Juliet got me thinking, about how we organize our work as writers--not just poems, but journals, scraps, ephemera. Because it seems important somehow for artists in general, and writers most of all. It may be that latent librarian in me, but I've always been a little obsessed with archiving—even scrapbooks….(not in that frou-frou housewifey sort of way) but just keeping clippings and various stuff in photo albums. Highschool. College. Writing stuff. Until I started blogging, I'd kept written journals in those marble mead composition books since 1994. I lost a nearly full one in 1996 when my backpack was swiped in Mississippi, and feel sometimes like I lost a year, or a limb. Since summer 03’ it’s all been online-first xanga then here.
For poems , I've managed to keep a file folder for each year's poems and scraps. I used to keep drafts, but it gets a little paper crazy, so now I toss them. I actually have one for high school poems (pre-1992) one for college poems (1992-1996), one for grad school poems (1997-1999) and now yearly ones. I occasionally go back to laugh at the high school and college ones, and occasionally with other years to scavenge for usable stuff in poems I've trashed. The high school poems are handwritten on various kinds of stationary and notebook paper, and explore various unrequited crushes and generalized teen angst. I had a fondness for yellow legal pads in college, and regular old notebook paper. I banged out a lot of drafts on my electric typewriter (utilizing lots of whiteout and correction tape.) My poems were really short and minimal, political often, and some typed two or three to a page on very thin, nearly transparent typing paper.
In grad school, I have the original drafts on notebook paper and the word processed versions (I used a brother desktop publishing machine then, which was significantly cheaper than buying a computer in those days. ) I was really organized then—probably because I didn’t actually do much besides go to class and write those couple of years. In 2001, when I really began submitting, most of the typed drafts of poems were typed on my work e-mail, and then sent out to e-zines. I must have trashed the original drafts, mostly (and still) written on whatever scrap paper is lying about, the backs other copies of poems I don’t need, work forms, mail. I try to get rid the random ephemera of the workings out of a poems asap, but some of I’ve found here and there in the files. Now, poems usually get typed in first in word files, or sometimes on the blog, depending which computer I’m at. I have a few working notebooks that I collect off bits of things, but I'm not that attached to those, and usually toss them when they get to ragged, recopy everything I haven't used yet into a new notebook, and start anew. I actually seem to have moved away from the notebooks at all of late, and wind up carrying loose stuff around in file folders.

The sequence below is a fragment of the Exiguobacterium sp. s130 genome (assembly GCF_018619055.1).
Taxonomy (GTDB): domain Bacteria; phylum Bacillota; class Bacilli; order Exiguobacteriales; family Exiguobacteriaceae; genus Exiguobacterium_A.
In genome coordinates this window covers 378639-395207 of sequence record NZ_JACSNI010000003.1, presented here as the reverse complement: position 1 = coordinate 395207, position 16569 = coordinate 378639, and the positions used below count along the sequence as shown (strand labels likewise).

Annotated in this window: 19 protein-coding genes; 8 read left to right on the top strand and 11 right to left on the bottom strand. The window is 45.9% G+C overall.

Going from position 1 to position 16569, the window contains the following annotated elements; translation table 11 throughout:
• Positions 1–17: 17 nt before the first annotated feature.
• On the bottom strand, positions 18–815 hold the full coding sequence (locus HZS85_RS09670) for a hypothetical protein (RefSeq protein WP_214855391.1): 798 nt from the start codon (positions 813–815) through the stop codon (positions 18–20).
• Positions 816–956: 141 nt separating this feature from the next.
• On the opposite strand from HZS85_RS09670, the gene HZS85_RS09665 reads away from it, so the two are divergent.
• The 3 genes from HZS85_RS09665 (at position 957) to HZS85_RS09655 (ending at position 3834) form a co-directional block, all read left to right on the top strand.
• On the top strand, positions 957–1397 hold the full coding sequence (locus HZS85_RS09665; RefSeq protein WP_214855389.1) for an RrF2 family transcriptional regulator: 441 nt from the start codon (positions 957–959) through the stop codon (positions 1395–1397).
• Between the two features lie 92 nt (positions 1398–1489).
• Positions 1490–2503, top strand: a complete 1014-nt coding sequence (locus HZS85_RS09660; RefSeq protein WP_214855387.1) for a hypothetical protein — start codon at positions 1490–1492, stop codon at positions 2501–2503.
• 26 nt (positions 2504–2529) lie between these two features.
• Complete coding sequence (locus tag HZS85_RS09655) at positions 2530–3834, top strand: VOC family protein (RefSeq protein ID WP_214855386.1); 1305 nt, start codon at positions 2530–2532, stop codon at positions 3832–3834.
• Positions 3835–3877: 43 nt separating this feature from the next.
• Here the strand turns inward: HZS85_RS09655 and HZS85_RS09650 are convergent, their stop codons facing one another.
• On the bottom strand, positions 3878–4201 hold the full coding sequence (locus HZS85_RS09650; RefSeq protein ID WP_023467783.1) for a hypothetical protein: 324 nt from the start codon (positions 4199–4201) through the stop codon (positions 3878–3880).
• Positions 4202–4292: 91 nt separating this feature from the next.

A few months ago I went through everything and it’s like a little archaeological dig into my life. A terrible poem about loneliness scrawled on the same purple stationary I used to write pen-pal letters on. A poem about some professor my freshman year who made some snide comment about feminism written on a Student Government office form. Others on various college class handouts (a lot of them written in class when I was pretending to take notes.) a fragment of a poem written on the back of an archaeology lecture program I was forced to attend once. Several poems printed out senior year of college on the old dot-matrix printer in the lab at RC.
And still, I’m anxious. Blogging for example feels very un-permanent. I fought off the urge of printing things out, since a lot of what I write in my blog is goofing off, and not at all what I’d write in a private journal. There’s also the public aspect of it, these entries being like half-letter and half journal. So I’m not even sure I’d need to keep them. I’m tempted to go back and weed out the important stuff in a word file. Just to be on the safe side if something terrible happened to technology—you know --plagues, terrorist attacks, zombies.